Considering the severe economic ramifications that COVID-19 will have on much of the world’s population, Mark Mancall’s yearly course on Democratic Socialism is as timely as ever. In a rare course motivated by genuine intellectual curiosity and political passion; students are asked only to live up to these standards. Free of nearly any busywork, the course centers on readings that span philosophy, political theory, and history. It revolves around discussions with the commanding, challenging, and dryly humorous Mancall, a man who describes the topic of the course in this manner: “The topic occupies most of my heart and what little is left of my brain at this point in time.” If you really want to think about the theory and practice of democratic socialism, this is the course. Students are free to audit by signing up for the mailing list.

Units: 1-5
Time: F 11:30-12:30
WAYS: None
Reading: Light to Heavy (up to you)

CHINA 22Q: Humanities Core: How to be Modern in East Asia (COMPLIT 22Q, HUMCORE 22Q, JAPAN 22Q)
Modernity, while often universalized as a concept, has particular meanings in different regions of the world. This course examines “modernity” in 19th- and 20th-century East Asia—not just through the lens of wars, revolutions, and technological transformations, but also through their reverberations in a unique cultural zeitgeist. Themes include evolving ideas about class, gender, native soil, the folk, migration, Enlightenment, civilization, nationalism, cosmopolitanism, and sustainability, as well as how they have shaped China and Japan as we know them. James Reichert and Haiyan Lee are highly engaging professors who assign a great selection of readings: instead of plowing through dry academic treatises, you will be exposed to a vibrant body of literature and films that grapple with the shifting grounds of their times.

Units: 3-5
Time: MWF 1:30-2:50
WAYS: AII
Reading: Medium

FEMGEN 132: Intersectional Feminism
Maxe Crandall’s course offers a nuanced overview of the methods and critiques of intersectionality—one of the most important concepts in third-wave feminism and activism in the United States. Moving beyond intersectionality as mere buzzword, the class traces the development of intersectional analysis from its origins in black feminist thought into the present day. Crandall has also adjusted the requirements of the syllabus to reflect the unique pressures of online learning, and has done an amazing job of flexibly accommodating students’ needs during this trying time.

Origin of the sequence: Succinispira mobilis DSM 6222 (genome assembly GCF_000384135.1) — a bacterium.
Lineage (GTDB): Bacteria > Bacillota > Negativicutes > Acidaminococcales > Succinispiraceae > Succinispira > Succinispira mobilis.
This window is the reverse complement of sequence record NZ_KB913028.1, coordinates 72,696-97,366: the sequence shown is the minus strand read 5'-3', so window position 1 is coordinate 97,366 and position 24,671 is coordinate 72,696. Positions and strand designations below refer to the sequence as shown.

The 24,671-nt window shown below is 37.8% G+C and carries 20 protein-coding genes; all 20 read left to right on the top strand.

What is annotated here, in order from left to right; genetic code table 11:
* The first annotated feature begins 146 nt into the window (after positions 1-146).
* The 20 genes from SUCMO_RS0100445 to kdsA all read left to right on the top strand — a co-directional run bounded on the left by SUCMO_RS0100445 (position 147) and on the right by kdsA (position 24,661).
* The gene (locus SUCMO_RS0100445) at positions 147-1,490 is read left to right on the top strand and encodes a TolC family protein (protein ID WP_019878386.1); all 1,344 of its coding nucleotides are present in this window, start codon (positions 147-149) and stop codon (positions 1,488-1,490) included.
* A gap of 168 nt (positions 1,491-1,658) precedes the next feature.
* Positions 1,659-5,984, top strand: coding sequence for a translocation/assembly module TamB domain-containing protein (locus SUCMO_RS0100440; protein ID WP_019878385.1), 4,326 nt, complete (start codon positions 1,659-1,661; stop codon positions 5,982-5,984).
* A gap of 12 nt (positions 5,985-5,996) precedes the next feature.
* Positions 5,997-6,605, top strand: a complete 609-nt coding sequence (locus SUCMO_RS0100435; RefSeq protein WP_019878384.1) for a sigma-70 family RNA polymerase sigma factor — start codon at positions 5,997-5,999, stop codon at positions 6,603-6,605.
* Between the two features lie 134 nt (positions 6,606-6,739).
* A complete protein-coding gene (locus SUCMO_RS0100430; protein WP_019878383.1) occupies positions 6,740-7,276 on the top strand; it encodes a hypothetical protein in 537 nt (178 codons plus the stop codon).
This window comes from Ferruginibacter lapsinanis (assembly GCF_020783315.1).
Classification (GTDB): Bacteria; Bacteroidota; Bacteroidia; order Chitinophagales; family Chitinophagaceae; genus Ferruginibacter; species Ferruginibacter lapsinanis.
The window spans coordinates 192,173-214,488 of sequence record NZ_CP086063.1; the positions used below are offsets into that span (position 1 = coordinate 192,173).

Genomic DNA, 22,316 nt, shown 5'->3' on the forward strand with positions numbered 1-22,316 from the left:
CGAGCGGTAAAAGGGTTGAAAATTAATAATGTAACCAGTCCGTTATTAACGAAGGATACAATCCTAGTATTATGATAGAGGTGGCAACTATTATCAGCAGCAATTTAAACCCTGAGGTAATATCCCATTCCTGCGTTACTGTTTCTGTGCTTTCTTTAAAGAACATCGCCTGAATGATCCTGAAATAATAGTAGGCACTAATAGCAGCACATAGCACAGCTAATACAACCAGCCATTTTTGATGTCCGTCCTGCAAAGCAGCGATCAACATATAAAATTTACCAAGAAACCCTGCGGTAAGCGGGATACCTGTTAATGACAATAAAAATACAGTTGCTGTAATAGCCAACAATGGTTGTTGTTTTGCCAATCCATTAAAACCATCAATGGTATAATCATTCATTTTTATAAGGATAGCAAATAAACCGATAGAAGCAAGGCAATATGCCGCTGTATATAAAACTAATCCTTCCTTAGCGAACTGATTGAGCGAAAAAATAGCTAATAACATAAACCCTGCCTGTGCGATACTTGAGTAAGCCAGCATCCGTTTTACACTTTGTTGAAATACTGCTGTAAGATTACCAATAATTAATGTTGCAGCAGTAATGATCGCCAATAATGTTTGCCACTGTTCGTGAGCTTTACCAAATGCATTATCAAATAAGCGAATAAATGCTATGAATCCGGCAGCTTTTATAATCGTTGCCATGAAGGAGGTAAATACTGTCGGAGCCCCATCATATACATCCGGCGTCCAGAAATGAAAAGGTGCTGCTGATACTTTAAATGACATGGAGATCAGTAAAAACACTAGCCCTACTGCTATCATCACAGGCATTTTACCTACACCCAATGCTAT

Units: 4
Time: TTh 4:30-6:20
WAYS: ED
Reading: Light to Medium

ENGLISH 125: Virginia Woolf in the Age of #MeToo
Interested in how contemporary feminism and the #MeToo movement relate to first-wave feminism? This class dives into the work of brilliant and ground-breaking novelist Virigina Woolf to shed light on the broader history of feminism and feminist theory. Apart from engaging with the works from one of the major intellectuals of the 20th century, you will get to do so with Alice Staveley, an incredibly gifted and enthusiastic lecturer. She is adept at kindling thought-provoking discussions that will leave you with a new and more nuanced understanding of Virginia Woolf’s work and feminism as a whole.

Units: 3-5
Time: TTh 10:30-11:50
WAYS: None
Reading: Medium 

FEMGEN 307D: Transhistory Colloquium
Even within the already marginalized history of the LGBTQ community, the histories of trans people have been intentionally omitted and whitewashed. It’s time to change that. In Laura Stokes’ brand new colloquium on transhistory as a discipline, the focus is not just on studying the preexisting historical literature on trans people, but on actively expanding what is possible in the subdiscipline. Professor Stokes’ other areas of expertise include witchcraft and social disorder in early modern Europe, and her ability to excavate fascinating stories from the margins is second to none.

Units: 4-5
Time: TTh 3-4:20
WAYS: None
Reading: Medium-Heavy 

ESS 102: Scientific Basis of Climate Change
The science of climate change is, by now, indisputable. There’s no reason to continue litigating the existence of global warming in 2020—especially not at Stanford. But that wasn’t always the case. Like any idea, a scientific concept like climate change takes time to become a fact. Learning the scientific process through which these changes went from hypotheses and conjectures to widely accepted scientific truths is fascinating in its own right. In ESS 102, you’ll read many of the pioneering papers in the discipline of climate science, from 19th-century works by Arrhenius and Fourier to contemporary writings and intergovernmental reports. 

Units: 3-5
Time: TTh 1:30-2:50
WAYS: None
Reading: Medium (leans scientific)

PHIL 168M: Biological Individuality
So, you think you’re an individual? A single, solitary and undivided organism staring at your laptop screen in your childhood bedroom? Think again! The very concept of the biological individual is far more complex than our intuitions suggest, complicated by the sheer diversity of the picture of life. In this philosophy seminar, you can get weird with it. Think about everything from the human microbiome, to the slime mold, to the coral reef, to the cancer cell in a new way.

Units: 4
Time: W 11:30-2:20
WAYS: None
Reading: Heavy

TAPS 127M: Introduction to Mask
A nice alternative to “Introduction to Clown.” If you believe that English grammar is over-riddled with articles, or that the art of Clown seemed too public, too exposed… consider donning Mask. 

Units: 3
Time: MW 11:30-1:20
WAYS: None
Mask: Just Enough